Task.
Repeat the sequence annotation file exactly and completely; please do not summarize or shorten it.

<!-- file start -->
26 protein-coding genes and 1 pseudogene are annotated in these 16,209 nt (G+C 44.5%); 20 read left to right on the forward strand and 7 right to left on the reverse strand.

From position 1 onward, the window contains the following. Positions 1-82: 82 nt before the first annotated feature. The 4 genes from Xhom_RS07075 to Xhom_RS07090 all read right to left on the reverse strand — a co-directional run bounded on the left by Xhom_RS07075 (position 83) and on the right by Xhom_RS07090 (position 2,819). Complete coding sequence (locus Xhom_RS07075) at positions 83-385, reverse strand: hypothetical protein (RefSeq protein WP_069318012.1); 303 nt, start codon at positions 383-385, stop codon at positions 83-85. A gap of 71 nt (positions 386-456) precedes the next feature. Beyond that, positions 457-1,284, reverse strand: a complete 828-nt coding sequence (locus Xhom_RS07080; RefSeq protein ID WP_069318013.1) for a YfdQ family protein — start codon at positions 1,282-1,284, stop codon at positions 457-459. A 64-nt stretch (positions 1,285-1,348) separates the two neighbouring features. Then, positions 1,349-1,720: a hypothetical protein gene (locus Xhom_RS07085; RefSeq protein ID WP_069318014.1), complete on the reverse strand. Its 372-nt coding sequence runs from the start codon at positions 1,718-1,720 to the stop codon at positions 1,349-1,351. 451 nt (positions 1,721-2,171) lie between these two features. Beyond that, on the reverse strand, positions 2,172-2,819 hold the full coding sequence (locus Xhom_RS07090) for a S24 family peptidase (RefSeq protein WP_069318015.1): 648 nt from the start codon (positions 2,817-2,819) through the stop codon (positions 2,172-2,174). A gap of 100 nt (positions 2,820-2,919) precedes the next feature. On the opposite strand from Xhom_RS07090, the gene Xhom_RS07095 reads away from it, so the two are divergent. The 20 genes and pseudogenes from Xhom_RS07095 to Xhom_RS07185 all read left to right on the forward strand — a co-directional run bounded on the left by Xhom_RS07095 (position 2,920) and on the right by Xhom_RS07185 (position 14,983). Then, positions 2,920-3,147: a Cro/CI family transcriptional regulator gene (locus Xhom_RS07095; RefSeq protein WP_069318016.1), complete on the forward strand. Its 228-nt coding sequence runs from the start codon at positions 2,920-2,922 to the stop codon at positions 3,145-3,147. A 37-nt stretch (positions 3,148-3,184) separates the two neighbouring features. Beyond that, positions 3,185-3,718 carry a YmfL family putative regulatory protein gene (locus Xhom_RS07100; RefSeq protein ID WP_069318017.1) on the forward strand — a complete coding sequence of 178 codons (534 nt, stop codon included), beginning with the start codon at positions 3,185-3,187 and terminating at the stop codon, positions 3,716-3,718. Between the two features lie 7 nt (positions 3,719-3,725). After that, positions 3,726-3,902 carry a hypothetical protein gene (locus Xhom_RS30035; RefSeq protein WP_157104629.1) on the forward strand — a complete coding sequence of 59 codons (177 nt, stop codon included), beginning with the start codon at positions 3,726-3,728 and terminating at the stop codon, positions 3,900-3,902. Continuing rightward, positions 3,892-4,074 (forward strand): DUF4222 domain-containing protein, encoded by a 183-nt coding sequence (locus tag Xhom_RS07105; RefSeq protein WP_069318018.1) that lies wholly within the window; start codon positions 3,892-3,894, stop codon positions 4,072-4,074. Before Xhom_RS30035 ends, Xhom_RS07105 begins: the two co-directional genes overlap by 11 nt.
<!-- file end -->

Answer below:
26 protein-coding genes and 1 pseudogene are annotated in these 16,209 nt (G+C 44.5%); 20 read left to right on the forward strand and 7 right to left on the reverse strand.

From position 1 onward, the window contains the following. Positions 1-82: 82 nt before the first annotated feature. The 4 genes from Xhom_RS07075 to Xhom_RS07090 all read right to left on the reverse strand — a co-directional run bounded on the left by Xhom_RS07075 (position 83) and on the right by Xhom_RS07090 (position 2,819). Complete coding sequence (locus Xhom_RS07075) at positions 83-385, reverse strand: hypothetical protein (RefSeq protein WP_069318012.1); 303 nt, start codon at positions 383-385, stop codon at positions 83-85. A gap of 71 nt (positions 386-456) precedes the next feature. Beyond that, positions 457-1,284, reverse strand: a complete 828-nt coding sequence (locus Xhom_RS07080; RefSeq protein ID WP_069318013.1) for a YfdQ family protein — start codon at positions 1,282-1,284, stop codon at positions 457-459. A 64-nt stretch (positions 1,285-1,348) separates the two neighbouring features. Then, positions 1,349-1,720: a hypothetical protein gene (locus Xhom_RS07085; RefSeq protein ID WP_069318014.1), complete on the reverse strand. Its 372-nt coding sequence runs from the start codon at positions 1,718-1,720 to the stop codon at positions 1,349-1,351. 451 nt (positions 1,721-2,171) lie between these two features. Beyond that, on the reverse strand, positions 2,172-2,819 hold the full coding sequence (locus Xhom_RS07090) for a S24 family peptidase (RefSeq protein WP_069318015.1): 648 nt from the start codon (positions 2,817-2,819) through the stop codon (positions 2,172-2,174). A gap of 100 nt (positions 2,820-2,919) precedes the next feature. On the opposite strand from Xhom_RS07090, the gene Xhom_RS07095 reads away from it, so the two are divergent. The 20 genes and pseudogenes from Xhom_RS07095 to Xhom_RS07185 all read left to right on the forward strand — a co-directional run bounded on the left by Xhom_RS07095 (position 2,920) and on the right by Xhom_RS07185 (position 14,983). Then, positions 2,920-3,147: a Cro/CI family transcriptional regulator gene (locus Xhom_RS07095; RefSeq protein WP_069318016.1), complete on the forward strand. Its 228-nt coding sequence runs from the start codon at positions 2,920-2,922 to the stop codon at positions 3,145-3,147. A 37-nt stretch (positions 3,148-3,184) separates the two neighbouring features. Beyond that, positions 3,185-3,718 carry a YmfL family putative regulatory protein gene (locus Xhom_RS07100; RefSeq protein ID WP_069318017.1) on the forward strand — a complete coding sequence of 178 codons (534 nt, stop codon included), beginning with the start codon at positions 3,185-3,187 and terminating at the stop codon, positions 3,716-3,718. Between the two features lie 7 nt (positions 3,719-3,725). After that, positions 3,726-3,902 carry a hypothetical protein gene (locus Xhom_RS30035; RefSeq protein WP_157104629.1) on the forward strand — a complete coding sequence of 59 codons (177 nt, stop codon included), beginning with the start codon at positions 3,726-3,728 and terminating at the stop codon, positions 3,900-3,902. Continuing rightward, positions 3,892-4,074 (forward strand): DUF4222 domain-containing protein, encoded by a 183-nt coding sequence (locus tag Xhom_RS07105; RefSeq protein WP_069318018.1) that lies wholly within the window; start codon positions 3,892-3,894, stop codon positions 4,072-4,074. Before Xhom_RS30035 ends, Xhom_RS07105 begins: the two co-directional genes overlap by 11 nt.